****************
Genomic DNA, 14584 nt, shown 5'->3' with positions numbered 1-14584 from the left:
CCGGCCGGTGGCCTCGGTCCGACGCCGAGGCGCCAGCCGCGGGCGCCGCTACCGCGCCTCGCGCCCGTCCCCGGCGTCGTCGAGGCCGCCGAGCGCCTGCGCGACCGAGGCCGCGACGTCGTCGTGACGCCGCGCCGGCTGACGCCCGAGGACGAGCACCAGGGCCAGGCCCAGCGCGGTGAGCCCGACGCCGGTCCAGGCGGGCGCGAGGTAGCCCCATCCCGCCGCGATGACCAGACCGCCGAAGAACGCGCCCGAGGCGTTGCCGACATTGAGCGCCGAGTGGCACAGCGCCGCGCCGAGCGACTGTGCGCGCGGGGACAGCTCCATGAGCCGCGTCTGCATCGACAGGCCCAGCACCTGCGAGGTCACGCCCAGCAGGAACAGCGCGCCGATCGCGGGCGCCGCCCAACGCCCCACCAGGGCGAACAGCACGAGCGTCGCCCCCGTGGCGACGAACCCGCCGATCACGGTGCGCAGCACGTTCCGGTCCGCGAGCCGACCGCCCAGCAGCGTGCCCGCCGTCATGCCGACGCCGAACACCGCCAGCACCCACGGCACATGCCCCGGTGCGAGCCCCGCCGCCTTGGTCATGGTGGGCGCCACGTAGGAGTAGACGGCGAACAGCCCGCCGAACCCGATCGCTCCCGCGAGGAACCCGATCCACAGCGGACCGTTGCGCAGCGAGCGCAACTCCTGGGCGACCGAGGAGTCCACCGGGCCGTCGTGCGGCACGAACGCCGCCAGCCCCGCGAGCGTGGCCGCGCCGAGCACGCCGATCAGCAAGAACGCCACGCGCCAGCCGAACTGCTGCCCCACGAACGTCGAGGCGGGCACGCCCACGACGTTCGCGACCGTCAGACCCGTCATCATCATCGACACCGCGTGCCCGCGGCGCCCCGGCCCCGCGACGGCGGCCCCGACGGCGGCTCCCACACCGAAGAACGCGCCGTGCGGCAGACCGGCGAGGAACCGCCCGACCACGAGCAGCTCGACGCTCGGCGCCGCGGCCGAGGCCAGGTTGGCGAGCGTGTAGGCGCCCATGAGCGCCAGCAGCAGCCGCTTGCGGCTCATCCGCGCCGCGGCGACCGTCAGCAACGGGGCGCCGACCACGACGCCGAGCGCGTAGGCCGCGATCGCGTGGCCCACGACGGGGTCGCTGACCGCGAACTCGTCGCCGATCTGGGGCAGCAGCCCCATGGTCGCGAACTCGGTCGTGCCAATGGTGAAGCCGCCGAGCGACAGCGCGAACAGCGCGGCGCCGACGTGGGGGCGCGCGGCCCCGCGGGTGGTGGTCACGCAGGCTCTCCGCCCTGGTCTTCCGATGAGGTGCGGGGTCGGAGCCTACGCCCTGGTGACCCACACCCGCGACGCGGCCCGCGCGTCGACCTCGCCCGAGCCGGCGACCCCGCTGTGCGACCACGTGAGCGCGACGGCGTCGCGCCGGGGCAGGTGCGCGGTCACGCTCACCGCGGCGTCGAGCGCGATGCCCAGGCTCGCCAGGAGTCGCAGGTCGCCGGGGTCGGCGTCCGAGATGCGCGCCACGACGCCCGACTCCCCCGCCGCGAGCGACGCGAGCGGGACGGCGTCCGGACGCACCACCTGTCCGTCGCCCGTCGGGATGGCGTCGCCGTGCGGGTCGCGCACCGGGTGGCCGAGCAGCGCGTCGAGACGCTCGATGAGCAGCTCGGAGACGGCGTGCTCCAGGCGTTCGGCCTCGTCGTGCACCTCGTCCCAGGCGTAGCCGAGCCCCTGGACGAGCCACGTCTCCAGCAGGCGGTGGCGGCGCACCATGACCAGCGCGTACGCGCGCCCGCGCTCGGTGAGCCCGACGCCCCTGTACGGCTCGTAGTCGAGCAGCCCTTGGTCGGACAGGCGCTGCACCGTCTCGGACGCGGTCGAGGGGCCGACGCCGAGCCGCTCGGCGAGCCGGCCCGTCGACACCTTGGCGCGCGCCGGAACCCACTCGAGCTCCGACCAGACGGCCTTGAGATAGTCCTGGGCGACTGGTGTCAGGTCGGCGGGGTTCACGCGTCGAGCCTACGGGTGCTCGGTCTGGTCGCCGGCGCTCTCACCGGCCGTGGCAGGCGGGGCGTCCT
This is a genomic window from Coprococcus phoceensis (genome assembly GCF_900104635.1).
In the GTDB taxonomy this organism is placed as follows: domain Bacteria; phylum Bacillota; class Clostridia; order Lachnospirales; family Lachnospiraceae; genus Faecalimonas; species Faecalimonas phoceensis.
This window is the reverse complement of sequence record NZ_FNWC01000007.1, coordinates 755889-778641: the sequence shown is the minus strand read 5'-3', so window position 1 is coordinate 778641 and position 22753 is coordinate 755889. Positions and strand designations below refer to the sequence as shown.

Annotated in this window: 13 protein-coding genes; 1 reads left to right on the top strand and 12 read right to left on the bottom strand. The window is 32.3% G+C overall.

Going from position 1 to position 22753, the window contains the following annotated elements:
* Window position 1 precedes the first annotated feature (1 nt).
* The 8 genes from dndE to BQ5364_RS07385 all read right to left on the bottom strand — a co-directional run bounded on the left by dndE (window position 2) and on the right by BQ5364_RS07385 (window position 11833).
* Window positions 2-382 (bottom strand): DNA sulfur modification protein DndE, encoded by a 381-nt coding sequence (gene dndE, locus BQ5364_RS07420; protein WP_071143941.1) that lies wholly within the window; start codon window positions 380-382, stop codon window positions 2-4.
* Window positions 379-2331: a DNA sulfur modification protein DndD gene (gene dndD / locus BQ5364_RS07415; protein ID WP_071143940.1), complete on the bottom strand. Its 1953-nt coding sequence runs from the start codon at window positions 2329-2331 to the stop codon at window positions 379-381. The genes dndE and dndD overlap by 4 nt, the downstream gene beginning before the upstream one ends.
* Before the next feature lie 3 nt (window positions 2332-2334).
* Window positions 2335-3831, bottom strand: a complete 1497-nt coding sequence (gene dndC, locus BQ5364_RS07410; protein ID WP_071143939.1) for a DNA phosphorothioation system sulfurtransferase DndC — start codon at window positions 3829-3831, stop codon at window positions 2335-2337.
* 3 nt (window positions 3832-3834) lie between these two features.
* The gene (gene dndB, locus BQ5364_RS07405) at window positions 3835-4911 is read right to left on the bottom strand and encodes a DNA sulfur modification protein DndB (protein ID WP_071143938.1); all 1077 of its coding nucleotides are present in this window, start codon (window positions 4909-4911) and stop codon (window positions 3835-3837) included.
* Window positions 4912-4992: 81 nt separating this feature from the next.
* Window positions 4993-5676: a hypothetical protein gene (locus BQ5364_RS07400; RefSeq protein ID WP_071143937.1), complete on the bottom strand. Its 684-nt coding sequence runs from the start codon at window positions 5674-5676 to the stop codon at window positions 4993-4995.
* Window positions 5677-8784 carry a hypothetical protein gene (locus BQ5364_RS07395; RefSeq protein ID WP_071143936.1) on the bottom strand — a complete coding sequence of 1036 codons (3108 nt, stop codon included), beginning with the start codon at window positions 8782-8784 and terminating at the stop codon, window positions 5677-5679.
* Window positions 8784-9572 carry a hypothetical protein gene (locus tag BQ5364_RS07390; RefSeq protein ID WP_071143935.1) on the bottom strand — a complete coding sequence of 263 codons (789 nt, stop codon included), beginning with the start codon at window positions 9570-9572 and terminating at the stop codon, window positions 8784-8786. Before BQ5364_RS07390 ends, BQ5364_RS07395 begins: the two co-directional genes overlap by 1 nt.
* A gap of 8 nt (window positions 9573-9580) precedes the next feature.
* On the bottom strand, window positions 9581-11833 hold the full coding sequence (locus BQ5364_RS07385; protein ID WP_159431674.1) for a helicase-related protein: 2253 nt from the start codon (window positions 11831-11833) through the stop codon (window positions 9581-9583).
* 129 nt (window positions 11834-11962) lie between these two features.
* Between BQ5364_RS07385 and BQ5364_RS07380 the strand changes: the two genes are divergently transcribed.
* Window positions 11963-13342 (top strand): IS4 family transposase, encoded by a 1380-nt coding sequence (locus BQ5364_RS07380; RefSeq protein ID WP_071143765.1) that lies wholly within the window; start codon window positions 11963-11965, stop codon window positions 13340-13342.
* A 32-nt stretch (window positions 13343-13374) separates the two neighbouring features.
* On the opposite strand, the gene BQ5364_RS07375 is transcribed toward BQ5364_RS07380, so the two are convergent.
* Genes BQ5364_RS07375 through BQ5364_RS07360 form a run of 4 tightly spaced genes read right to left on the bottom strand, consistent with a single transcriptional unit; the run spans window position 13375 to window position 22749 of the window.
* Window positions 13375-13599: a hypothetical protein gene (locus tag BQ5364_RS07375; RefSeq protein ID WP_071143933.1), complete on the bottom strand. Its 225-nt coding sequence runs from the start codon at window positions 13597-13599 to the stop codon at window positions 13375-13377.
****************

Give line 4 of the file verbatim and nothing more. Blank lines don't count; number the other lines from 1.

In the GTDB taxonomy this organism is placed as follows: domain Bacteria; phylum Bacillota; class Clostridia; order Lachnospirales; family Lachnospiraceae; genus Faecalimonas; species Faecalimonas phoceensis.